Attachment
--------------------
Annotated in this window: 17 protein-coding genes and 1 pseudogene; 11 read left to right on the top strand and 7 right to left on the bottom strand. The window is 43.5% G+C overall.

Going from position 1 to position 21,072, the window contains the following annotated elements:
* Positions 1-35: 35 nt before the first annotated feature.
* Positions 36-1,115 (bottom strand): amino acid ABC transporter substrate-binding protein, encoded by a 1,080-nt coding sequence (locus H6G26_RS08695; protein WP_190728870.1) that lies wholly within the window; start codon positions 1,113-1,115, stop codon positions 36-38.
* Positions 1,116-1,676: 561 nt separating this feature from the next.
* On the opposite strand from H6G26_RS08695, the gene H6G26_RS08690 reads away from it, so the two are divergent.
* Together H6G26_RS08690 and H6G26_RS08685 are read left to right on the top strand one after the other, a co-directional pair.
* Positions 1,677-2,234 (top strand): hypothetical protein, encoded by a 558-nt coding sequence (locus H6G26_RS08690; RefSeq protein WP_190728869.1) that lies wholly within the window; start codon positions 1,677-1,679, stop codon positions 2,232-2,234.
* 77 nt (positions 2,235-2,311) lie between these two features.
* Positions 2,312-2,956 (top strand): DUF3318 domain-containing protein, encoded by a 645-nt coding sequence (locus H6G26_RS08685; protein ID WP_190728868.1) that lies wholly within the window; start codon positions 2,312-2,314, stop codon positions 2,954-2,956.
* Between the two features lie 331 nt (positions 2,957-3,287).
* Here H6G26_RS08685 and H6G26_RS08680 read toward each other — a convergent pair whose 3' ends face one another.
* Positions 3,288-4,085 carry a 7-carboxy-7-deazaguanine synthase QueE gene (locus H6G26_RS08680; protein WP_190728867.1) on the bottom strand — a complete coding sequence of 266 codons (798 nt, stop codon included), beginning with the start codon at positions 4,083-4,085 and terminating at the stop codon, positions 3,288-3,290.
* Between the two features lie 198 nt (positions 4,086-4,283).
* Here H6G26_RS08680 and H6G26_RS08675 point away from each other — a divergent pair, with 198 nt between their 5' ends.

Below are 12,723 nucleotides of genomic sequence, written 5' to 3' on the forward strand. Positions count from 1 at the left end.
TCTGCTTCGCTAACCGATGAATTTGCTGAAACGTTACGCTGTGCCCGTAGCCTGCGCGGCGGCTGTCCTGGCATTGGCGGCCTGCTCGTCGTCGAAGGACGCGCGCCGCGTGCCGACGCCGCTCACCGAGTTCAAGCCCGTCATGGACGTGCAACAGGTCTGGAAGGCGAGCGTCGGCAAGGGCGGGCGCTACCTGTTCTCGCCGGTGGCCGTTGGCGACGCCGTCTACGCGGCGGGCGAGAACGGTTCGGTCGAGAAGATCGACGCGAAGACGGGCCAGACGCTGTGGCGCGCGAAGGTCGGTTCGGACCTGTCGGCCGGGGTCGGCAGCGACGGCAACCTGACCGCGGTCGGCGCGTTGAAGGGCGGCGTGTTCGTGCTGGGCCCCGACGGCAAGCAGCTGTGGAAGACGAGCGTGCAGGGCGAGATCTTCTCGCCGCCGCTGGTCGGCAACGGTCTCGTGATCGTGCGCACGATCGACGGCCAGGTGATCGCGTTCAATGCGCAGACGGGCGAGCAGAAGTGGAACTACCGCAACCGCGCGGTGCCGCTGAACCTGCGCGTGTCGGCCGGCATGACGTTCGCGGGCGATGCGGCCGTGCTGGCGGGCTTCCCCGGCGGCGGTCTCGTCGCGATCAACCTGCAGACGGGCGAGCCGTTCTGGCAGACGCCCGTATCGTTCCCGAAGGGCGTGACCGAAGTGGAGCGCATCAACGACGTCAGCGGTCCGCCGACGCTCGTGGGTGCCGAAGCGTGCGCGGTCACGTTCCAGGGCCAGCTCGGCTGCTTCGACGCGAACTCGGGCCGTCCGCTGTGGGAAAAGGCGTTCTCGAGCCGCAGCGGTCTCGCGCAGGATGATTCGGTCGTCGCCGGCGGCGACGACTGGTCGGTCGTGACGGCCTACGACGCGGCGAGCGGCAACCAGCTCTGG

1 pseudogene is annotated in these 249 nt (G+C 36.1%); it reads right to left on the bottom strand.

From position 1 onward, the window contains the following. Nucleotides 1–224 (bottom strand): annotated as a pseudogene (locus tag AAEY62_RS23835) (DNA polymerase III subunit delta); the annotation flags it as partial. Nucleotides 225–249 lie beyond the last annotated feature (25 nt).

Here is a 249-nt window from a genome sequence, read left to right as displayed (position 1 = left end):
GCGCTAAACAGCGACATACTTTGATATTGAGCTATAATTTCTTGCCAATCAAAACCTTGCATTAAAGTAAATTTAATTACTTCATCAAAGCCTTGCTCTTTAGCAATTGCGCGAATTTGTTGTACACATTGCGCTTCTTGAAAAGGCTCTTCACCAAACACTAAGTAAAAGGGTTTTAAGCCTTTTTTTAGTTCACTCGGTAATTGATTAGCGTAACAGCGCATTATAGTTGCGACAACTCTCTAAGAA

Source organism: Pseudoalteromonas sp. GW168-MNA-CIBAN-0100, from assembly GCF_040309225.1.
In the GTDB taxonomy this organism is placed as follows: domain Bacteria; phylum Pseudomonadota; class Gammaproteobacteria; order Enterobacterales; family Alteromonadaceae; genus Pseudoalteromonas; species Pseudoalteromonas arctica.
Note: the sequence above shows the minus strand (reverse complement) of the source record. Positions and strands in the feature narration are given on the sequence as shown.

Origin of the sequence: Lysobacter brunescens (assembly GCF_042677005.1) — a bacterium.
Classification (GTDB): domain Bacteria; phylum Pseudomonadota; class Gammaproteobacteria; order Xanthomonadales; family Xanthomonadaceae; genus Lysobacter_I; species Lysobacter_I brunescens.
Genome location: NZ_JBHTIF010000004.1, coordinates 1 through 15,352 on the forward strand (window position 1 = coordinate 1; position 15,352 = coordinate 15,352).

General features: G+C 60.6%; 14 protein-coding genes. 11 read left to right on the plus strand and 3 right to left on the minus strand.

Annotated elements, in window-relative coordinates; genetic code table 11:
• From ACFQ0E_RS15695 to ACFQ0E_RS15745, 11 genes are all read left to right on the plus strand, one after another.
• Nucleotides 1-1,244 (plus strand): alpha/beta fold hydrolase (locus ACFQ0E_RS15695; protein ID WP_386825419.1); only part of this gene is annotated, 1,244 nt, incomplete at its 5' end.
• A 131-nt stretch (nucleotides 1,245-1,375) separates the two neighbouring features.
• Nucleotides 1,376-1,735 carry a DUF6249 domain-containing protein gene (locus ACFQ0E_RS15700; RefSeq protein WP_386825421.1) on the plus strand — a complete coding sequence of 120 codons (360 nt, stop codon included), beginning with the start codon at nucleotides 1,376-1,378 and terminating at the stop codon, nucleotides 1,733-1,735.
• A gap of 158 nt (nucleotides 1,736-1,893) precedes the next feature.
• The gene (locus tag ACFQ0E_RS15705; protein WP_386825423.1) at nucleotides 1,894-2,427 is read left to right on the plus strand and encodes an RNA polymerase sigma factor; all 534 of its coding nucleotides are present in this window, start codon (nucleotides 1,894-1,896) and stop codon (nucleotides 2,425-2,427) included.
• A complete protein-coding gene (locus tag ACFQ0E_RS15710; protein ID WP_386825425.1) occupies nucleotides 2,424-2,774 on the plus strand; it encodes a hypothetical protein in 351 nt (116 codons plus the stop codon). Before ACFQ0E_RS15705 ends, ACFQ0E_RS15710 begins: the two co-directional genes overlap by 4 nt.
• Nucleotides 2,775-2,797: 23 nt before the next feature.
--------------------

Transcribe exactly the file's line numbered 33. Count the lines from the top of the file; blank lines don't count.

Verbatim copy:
• Nucleotides 1,376-1,735 carry a DUF6249 domain-containing protein gene (locus ACFQ0E_RS15700; RefSeq protein WP_386825421.1) on the plus strand — a complete coding sequence of 120 codons (360 nt, stop codon included), beginning with the start codon at nucleotides 1,376-1,378 and terminating at the stop codon, nucleotides 1,733-1,735.